Mortgage Interest Tax Deduction Go Bye-Bye?

A while back, I wrote on Inman (subscription required) that the single greatest asset of realtors was political power, and got mixed comments about that position.  Well, the time to find out is upon us:

The popular tax break for mortgage interest, once considered untouchable, is falling under the scrutiny of policymakers and economic experts seeking ways to close huge deficits.

Although Congress last year rejected the White House’s proposed cut to the amount wealthier taxpayers can deduct for home mortgage interest payments, the administration included it again in its 2010 budget — saying it could save $208 billion over the next decade.

When NAR lauched HouseLogic.com last year, one of the examples it used to talk about how important HouseLogic.com would be was defending the home mortgage interest deduction.  With the Obama Administration putting the elimination of the mortgage interest deduction back on the agenda for 2010, it’s time to find out just how powerful NAR is, and whether NAR does in fact add value to the Realtor or not.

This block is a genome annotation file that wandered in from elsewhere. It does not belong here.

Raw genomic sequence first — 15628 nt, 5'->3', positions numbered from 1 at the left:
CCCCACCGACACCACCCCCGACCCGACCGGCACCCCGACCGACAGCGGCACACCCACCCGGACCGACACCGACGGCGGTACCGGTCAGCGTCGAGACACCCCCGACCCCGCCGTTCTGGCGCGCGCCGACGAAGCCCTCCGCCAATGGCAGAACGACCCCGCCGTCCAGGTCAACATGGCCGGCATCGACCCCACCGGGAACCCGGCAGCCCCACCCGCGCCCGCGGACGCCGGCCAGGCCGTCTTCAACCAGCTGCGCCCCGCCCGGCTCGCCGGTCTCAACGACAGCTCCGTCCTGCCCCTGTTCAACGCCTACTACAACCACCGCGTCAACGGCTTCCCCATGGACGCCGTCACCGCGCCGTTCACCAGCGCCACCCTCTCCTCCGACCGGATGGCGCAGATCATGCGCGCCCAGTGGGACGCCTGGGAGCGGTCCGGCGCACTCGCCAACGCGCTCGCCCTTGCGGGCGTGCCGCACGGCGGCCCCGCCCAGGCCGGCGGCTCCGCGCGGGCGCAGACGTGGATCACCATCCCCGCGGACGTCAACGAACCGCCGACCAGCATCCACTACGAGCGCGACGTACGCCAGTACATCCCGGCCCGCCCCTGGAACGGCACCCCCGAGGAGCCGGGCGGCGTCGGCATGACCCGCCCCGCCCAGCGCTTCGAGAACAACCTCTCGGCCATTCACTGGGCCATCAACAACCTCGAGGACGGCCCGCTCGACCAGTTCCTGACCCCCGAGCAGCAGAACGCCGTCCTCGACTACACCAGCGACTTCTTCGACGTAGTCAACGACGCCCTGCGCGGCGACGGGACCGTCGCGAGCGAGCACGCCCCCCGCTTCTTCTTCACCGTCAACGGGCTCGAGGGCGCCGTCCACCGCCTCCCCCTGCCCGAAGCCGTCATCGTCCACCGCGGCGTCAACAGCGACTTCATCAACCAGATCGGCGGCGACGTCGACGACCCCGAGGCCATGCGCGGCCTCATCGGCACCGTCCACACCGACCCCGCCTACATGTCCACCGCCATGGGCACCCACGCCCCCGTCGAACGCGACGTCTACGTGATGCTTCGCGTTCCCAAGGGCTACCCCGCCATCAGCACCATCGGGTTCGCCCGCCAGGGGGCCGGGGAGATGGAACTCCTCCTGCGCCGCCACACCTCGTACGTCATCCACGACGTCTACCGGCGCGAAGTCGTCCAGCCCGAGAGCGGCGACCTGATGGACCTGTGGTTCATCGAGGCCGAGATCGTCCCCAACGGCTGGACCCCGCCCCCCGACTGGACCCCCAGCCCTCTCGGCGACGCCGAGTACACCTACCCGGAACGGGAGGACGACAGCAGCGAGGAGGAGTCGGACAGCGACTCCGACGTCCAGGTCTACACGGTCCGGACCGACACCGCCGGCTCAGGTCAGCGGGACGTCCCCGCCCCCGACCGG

Plus, given that the “recovery” of 2009 and spring of 2010 (I have my doubts on how much of the recent market is a recovery vs. simply pulling deals forward in time, but nevertheless…) was widely seen as having been fueled by a $8,000 first time homebuyer tax credit, the elimination of the mortgage interest should have interesting — if devastating — consequences for the market.

Is the Mortgage Interest Deduction That Big A Deal?

There are those, such as the Urban Institute, who think that the mortgage interest deduction doesn’t actually mean very much for homeownership: